jets breaking the sound barrier, going very close -
MADDOW: And is all the fighting happening during the day or at night or 24 hours?
ENGEL: Twenty-four hours.
ENGEL: Day, night - I wasn‘t with the military. I had no kind of protection.
ENGEL: So I was out -
MADDOW: You‘re a guest of the Palestine Hotel?
ENGEL: Well, not only. I had a lot of rooms.
ENGEL: OK. Just in the Palestine, I had three rooms.
ENGEL: And then - I wanted to keep it vague.
ENGEL: It‘s the kind of thing you don‘t want to know with people. I had cars, getaway cars, ready - gassed up, ready to go. I had rooms all over town. I had hired some police. And I thought if things got really bad, they‘ll arrest me.
MADDOW: They‘ll put you in jail.
ENGEL: They‘ll put me in jail.
MADDOW: So you‘re in jail, yes.
ENGEL: Yes. They‘re just going to whisk me out. So I was worried that - you know, you have to make your own - take your own precautions.
ENGEL: So going back to the story, half the city had fallen. The Marines were coming up this way and I saw them coming up. And we were parked at a square called 40 Thieves Square.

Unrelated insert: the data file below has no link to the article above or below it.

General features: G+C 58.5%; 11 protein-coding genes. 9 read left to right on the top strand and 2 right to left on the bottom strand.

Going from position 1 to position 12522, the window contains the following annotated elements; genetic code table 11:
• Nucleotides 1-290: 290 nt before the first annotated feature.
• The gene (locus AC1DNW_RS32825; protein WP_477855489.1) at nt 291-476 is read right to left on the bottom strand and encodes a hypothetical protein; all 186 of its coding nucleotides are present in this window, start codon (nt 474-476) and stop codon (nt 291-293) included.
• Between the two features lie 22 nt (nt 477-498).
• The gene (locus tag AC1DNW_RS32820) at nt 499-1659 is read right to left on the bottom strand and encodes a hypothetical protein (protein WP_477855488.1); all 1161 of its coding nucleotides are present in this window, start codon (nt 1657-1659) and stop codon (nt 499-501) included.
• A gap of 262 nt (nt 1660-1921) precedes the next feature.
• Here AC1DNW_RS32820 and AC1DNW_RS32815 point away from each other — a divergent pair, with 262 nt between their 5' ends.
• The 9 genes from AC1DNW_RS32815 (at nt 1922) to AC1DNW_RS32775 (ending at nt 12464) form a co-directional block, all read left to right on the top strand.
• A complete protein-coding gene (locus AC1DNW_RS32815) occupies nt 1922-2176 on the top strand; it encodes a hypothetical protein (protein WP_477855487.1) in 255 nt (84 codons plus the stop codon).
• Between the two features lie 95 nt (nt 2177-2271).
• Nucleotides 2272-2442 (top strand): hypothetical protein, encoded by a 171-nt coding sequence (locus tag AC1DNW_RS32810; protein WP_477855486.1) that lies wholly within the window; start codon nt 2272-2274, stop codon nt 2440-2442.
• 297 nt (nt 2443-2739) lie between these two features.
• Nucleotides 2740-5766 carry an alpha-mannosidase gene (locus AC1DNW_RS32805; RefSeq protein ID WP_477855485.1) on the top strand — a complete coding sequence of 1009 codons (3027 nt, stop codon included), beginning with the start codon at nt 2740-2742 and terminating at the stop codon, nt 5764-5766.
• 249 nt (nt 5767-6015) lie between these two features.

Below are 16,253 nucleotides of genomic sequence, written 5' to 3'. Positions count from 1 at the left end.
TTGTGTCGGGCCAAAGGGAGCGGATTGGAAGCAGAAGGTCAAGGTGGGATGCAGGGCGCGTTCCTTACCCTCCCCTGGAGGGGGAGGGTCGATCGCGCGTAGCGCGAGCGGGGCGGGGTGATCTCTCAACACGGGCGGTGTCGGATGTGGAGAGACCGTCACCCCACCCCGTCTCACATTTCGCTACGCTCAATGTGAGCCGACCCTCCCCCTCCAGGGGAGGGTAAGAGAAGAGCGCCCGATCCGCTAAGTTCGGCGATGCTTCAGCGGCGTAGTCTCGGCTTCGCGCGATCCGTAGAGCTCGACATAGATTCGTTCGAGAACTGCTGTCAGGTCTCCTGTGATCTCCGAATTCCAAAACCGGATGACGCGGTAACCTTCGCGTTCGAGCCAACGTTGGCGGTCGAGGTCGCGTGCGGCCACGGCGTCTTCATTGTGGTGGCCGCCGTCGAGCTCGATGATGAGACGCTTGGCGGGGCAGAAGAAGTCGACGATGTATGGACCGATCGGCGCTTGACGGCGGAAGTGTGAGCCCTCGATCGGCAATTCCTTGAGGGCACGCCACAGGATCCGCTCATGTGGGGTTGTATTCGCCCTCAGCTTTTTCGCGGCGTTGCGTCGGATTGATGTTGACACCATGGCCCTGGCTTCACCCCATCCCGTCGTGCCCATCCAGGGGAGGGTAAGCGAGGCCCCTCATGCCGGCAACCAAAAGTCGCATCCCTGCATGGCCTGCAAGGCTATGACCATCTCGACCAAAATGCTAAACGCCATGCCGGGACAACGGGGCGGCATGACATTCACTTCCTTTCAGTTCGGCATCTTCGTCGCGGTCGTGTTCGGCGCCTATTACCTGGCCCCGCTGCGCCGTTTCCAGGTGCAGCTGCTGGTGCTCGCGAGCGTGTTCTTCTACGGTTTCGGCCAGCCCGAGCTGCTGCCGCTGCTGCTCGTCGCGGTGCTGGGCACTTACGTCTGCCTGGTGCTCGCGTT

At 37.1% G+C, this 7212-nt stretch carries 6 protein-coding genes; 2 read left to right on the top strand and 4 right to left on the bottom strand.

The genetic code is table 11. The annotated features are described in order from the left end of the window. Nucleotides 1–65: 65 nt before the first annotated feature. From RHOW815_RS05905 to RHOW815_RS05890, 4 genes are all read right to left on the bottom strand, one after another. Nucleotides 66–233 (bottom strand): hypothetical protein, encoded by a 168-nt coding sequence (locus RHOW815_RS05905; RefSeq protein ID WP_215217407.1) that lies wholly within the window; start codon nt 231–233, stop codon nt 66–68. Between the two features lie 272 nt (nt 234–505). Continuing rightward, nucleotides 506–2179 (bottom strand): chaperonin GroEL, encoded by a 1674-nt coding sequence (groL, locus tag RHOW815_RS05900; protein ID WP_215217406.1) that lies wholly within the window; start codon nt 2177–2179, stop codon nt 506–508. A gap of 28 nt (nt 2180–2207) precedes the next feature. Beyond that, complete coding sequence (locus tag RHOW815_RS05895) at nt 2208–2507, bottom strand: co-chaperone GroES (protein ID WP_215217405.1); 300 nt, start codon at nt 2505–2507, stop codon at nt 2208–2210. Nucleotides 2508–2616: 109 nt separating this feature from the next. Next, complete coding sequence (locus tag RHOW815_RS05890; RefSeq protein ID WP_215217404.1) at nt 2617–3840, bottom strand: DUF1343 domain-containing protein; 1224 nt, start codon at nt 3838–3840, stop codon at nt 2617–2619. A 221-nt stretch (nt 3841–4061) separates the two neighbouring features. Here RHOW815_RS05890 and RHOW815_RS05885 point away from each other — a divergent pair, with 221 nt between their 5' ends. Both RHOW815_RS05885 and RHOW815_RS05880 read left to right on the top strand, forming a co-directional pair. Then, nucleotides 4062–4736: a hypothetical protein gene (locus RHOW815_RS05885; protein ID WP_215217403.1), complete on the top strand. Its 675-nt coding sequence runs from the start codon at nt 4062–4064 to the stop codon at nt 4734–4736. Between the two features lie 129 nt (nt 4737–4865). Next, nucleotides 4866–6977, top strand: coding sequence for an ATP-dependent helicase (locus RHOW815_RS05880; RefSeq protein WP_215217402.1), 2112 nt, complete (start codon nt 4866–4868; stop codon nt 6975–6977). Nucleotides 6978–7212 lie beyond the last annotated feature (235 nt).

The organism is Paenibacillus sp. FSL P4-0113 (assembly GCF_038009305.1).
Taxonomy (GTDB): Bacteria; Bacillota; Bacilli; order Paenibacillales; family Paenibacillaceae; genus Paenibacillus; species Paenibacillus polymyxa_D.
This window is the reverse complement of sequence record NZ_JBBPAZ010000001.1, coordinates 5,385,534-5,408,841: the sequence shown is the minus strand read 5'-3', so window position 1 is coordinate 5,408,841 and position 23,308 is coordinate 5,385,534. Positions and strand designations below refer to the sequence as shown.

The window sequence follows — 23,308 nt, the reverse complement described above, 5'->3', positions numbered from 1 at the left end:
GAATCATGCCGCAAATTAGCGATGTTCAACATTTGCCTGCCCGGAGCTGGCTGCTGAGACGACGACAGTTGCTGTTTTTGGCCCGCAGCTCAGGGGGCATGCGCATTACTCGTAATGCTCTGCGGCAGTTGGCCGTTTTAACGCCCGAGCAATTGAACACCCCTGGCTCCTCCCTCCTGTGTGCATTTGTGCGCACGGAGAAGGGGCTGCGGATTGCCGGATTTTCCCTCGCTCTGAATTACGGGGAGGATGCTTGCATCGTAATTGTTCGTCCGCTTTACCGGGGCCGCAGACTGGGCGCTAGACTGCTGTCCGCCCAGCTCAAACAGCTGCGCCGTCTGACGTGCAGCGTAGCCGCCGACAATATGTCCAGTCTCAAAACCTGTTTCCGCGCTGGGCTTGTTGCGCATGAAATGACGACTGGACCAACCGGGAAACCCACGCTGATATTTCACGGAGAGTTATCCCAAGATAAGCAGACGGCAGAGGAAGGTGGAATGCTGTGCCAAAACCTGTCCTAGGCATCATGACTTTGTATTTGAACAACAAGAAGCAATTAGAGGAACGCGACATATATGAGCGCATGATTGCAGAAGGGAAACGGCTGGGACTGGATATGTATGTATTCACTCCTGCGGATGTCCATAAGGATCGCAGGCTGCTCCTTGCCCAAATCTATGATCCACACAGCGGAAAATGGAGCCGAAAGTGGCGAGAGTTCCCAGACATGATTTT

MADDOW: Oh, we drove through that on the way here, OK.
ENGEL: And they were parked there and I was here. What are they, stopping?
MADDOW: It‘s 40 Thieves Square, which has this sort of Ali Baba and the 40 Thieves statue in the middle of it. And then, it‘s sort of the straight shot here.
ENGEL: Just within under a few hundred yards.
MADDOW: Yes. Easily walkable. But the Marines stopped before they got to the square.
ENGEL: They stopped. They stopped. And I was like, “What are they stopping for?”
MADDOW: Yes. Why were they -
ENGEL: And some Iraqis, clearly people who didn‘t want the regime, saw there were the Americans. They‘re like, “Come on. Come on. Just a little bit more. A little bit more.”
ENGEL: But evidently, they stopped because they knew they were coming into this very symbolic place where the only few cameras that were in Baghdad were positioned.
MADDOW: What was the symbolic importance of this place?